JG: Certainly, to most of us, lean muscle is more aesthetically pleasing than fat, but it’s also healthier. Excess adipose tissue is tied to greater likelihood of a whole list of illnesses and diseases.

VV: I’ve heard that muscle burns more calories than fat.

JS: That’s true, but it’s a relatively minor issue. According to research from the Pennington Biomedical Center, a pound of fat at rest burns two calories per hour, while a pound of muscle burns six.

JG: Neither of those are big numbers.

VV: So then why do we want to eat protein and work out in order to build bigger and stronger muscles?

JS: Because muscle mass has a huge effect on insulin sensitivity. People who carry lean skeletal muscle are much more insulin- sensitive than those who carry more fat. Remember that the more insulin sensitive you are, the more likely your cells are to uptake glucose, rather than have it transported to the liver and stored in the fat cells as triglycerides. As we’ve mentioned before…

JG: And we will mention again…

JS: …excess body fat is linked to a host of physical ailments including heart disease and stroke.

JG: We’ve told you that we’d like your paleo plate to be full of fat, protein and leafy greens, with smaller sides of starchy vegetables and fruit. There are reasons for that over and above the muscle-building issue.

JS: Of the three macronutrients - remember, those are the three main compounds humans eat - protein and fat are the most satiating.

JG: That’s right. Protein is going to satisfy your hunger, which means that you’re going to be satisfied with less food.

VV: Huh? That doesn’t make much sense. You guys have been telling people not to count calories or measure portions, and that calorie restriction is bad, and now you’re talking about calorie restriction with less food?

JG: You’ll be eating large plates of food for sure, but the satiating effects of protein-dense meals will likely remove the temptation to snack all day on unhealthy foods. As a result, your food intake becomes a self-regulating mechanism. Because you’re eating satiating foods, you won’t eat too much.

VV: How do you know you’re not eating too little then?

JS: Your body will tell you. When you begin to follow the paleo path you will be more in touch with your body and will learn to trust your hunger levels. If you’re eating clean paleo, with your plate composed as we suggest, and you still lack energy or you’re retaining fat, you need to eat more food, because what you’re seeing is a hormonal response to calorie restriction. If you’re feeling full of energy, if you’re leaning out properly, then you’re eating the right amount.

JG: It’s self-correcting. After you’ve spent some time following the template, and you set out to find your own Tao, doubtless you’ll experiment with protein intake depending on your individual biology and goals. Some sources, such as paleo guru Robb Wolf…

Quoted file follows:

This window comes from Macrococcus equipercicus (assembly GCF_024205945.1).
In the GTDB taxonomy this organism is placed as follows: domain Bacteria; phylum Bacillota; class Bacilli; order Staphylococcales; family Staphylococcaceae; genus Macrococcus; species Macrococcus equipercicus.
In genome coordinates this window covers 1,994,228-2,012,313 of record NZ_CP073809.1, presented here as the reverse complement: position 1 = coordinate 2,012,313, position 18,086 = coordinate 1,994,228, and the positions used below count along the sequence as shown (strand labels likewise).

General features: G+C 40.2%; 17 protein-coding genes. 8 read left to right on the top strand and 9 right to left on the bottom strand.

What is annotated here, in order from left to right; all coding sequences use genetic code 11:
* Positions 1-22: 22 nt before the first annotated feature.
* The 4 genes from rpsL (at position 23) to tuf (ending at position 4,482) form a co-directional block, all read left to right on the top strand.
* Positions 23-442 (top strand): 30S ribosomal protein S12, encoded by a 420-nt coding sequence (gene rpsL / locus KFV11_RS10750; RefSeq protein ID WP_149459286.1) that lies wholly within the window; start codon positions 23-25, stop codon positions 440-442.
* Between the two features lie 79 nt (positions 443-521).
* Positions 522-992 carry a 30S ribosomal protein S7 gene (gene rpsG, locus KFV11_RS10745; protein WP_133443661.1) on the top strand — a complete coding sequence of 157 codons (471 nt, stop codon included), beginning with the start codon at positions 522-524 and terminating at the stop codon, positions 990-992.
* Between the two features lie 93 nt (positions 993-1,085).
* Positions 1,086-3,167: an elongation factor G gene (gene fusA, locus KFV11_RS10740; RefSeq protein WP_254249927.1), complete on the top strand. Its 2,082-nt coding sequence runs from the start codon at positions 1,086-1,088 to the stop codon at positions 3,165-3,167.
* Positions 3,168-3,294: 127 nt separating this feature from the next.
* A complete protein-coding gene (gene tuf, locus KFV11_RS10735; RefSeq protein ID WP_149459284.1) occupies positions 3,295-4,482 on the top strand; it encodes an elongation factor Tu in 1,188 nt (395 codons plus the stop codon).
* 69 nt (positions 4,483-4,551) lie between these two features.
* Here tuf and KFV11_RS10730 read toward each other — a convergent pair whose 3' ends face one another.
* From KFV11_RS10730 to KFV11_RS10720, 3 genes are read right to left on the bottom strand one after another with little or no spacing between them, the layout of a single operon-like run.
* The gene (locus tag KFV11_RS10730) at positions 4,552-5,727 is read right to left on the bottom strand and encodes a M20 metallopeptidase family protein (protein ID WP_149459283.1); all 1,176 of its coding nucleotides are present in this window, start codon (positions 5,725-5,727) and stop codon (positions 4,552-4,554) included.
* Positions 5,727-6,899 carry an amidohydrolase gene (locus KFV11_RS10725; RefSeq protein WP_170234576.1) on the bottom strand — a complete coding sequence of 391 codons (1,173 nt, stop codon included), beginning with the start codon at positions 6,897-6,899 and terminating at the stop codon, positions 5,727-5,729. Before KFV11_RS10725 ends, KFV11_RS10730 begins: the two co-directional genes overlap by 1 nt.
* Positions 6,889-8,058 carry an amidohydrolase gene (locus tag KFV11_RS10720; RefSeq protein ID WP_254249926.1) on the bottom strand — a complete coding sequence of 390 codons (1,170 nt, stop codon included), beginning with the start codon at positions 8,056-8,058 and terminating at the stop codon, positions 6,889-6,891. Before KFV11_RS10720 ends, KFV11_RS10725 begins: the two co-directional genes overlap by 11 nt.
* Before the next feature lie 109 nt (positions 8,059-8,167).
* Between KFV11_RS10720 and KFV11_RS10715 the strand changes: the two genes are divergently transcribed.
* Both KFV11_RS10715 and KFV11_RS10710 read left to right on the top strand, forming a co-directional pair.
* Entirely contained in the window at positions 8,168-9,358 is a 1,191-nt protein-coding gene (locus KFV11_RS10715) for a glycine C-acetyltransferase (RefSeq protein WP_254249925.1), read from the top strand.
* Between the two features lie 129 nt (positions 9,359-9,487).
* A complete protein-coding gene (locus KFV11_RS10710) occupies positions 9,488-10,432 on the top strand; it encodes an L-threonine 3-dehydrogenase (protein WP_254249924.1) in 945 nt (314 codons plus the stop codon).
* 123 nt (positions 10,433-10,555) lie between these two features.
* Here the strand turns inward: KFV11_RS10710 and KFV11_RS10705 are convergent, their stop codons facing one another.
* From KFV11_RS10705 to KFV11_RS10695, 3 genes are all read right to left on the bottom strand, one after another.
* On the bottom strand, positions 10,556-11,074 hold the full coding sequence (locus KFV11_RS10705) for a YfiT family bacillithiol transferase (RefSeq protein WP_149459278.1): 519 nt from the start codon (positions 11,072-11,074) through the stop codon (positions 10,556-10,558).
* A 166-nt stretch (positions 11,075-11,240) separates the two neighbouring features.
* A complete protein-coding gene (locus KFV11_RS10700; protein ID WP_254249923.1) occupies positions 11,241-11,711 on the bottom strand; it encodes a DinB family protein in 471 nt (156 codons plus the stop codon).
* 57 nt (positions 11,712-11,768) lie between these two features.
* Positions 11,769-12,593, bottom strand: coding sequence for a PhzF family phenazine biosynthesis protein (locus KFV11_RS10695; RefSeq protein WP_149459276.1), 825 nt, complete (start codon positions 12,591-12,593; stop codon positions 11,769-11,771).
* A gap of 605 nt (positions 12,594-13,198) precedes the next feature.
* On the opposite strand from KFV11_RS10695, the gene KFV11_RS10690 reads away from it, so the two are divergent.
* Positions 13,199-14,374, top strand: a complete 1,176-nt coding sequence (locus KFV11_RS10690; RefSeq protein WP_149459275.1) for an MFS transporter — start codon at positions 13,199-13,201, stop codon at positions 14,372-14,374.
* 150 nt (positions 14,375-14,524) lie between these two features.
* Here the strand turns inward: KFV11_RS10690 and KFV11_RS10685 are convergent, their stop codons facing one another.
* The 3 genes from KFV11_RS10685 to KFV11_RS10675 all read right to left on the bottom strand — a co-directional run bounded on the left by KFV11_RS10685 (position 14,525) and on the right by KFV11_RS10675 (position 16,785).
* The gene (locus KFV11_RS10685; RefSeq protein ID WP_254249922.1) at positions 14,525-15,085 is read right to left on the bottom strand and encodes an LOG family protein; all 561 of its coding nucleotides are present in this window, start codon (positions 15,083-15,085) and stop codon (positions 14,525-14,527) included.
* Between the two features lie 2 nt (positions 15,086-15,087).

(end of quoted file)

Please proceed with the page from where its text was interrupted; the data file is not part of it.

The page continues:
JS: Bow to your Sensei!! Bow to your Sensei!!

JG: Bowing. Robb Wolf, by the way, is one of the pre-eminent reasons for the progress of the paleo movement, and Joe and I think he’s like the paleo Michael Jordan. Anyway, Robb suggests 1 gram of protein per day per pound of bodyweight, others suggest a bit less. That’s if you’re one of those people who absolutely NEEDS a number, no matter what.

JS: You may be interested in things like bodybuilding or competitive weightlifting, in which case your goal is to build bigger or stronger muscles, respectively. In that case, you’re probably going to add protein to your diet and monitor when you eat it carefully to support maximum gains.

JG: If you’re looking to be a normal, healthy, active, fit human, however, the template works just fine. Fill your plate with grass-fed ruminant meat like beef or lamb, pastured pork, free-range and non vegetarian-fed organic eggs, wild seafood, and other healthy proteins. Make them the focus of your meals along with leafy green vegetables.

VV: Marcellus Lettuce is a vegan too, you know.

JS: I’m not surprised.

VV: Marcellus says that too much protein is bad for you, that it harms the kidneys and that it can even cause kidney failure. He told me that there are scientific studies that prove it.

JG: Marcellus is wrong.

VV: Last dude who told Marcellus he was wrong got thrown out of a fourth-story window…developed a speech impediment.

JS: Nevertheless. All the studies cited by people like Marcellus with a grudge against diets higher in protein forget to mention one critical fact.

VV: What’s that?

JG: The only studies that correlate kidney problems to higher protein diet involve subjects that already suffer from kidney diseases.

JS: That sound you hear is another myth being blown to smithereens by a big ‘ol pile of factual dynamite.

JG: Here’s a quote from the conclusion of a recent University of Connecticut study by Nancy Rodriguez, Lawrence Armstrong, and William Martin:

“Although excessive protein intake remains a health concern in individuals with pre-existing renal disease, the literature lacks significant research demonstrating a link between protein intake and the initiation or progression of renal disease in healthy individuals.”.


JG: Yep. But don’t take our word for it Vincent. Try it for yourself for 30 days and discover your own paleo Tao.

VV: You guys might be right. Marcellus and I could be completely wrong about protein. You’ve given me a lot to think about.

JS: Thanks Vincent! That’s awfully big of you.

VV: But I don’t like having to think about stuff. So I’m going to shoot both of you guys in the face.

JG: Oh no! Just like Marvin!!

VV: There’s a little something I like to say right before I shoot someone in the face. Here goes. The path of the righteous man is beset on all sides by the inequities of the animal flesh and the baconry of evil men…

JS: We better do something quick Jason!

VV: Blessed is he who, in the name of soybeans and good kale, shepherds the leeks through the Valley of Darkness…

JG: I’m on it Joe! I’m on it!

VV: And you will know that you should have eaten corn, when I lay my vengeance upon thee…agggggh! What the hell is that!!

JG: The power of rice compels thee! The power of rice compels thee!

JS: Leave it to you to have a cross made entirely of steak stashed away in case of emergency.

JG: Just wait until I start reading from the Book of Revelbacon.

VV: I’m outta here!

JG: Another disaster narrowly averted.

JS: I’ve never seen a real live vegan exorcism before. Death successfully dodged.

JG: Let’s wrap it all up in a bow for you. Protein is a very important part of the paleo lifestyle, and it’s necessary to produce and maintain a healthy human. If you want to be a vegan, we respect that choice (although I would say about 25%-35% of the paleo community are former vegetarians or vegans). In any case, you’re not likely to die from lack of protein as a result. But you’re probably in the wrong book.

JS: Or maybe you should say the wrong movie.

JG: That too.

JS: Still got that cross?

JG: Right here.

JS: (CHOMP!!!)


JS: Sorry Jason. Needed some protein.

JG: Sacrilege. You’re going to hell you know.

JS: At least I won’t be hungry.